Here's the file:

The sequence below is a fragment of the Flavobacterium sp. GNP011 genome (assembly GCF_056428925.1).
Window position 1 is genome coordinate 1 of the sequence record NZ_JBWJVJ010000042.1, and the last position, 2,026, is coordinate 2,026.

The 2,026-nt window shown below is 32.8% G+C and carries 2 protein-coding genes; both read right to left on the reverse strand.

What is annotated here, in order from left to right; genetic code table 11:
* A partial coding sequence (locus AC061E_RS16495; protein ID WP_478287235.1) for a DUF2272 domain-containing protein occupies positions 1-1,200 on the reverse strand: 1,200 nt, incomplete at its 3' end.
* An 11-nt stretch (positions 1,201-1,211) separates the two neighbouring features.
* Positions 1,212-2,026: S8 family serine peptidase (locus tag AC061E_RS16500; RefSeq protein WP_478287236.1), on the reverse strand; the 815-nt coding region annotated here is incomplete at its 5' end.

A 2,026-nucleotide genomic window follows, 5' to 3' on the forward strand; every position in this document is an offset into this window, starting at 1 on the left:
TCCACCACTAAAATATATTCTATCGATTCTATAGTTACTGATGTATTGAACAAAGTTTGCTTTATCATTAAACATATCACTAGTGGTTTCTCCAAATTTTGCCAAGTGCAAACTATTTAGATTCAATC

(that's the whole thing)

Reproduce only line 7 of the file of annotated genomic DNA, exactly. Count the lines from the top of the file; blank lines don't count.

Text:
* Positions 1,212-2,026: S8 family serine peptidase (locus tag AC061E_RS16500; RefSeq protein WP_478287236.1), on the reverse strand; the 815-nt coding region annotated here is incomplete at its 5' end.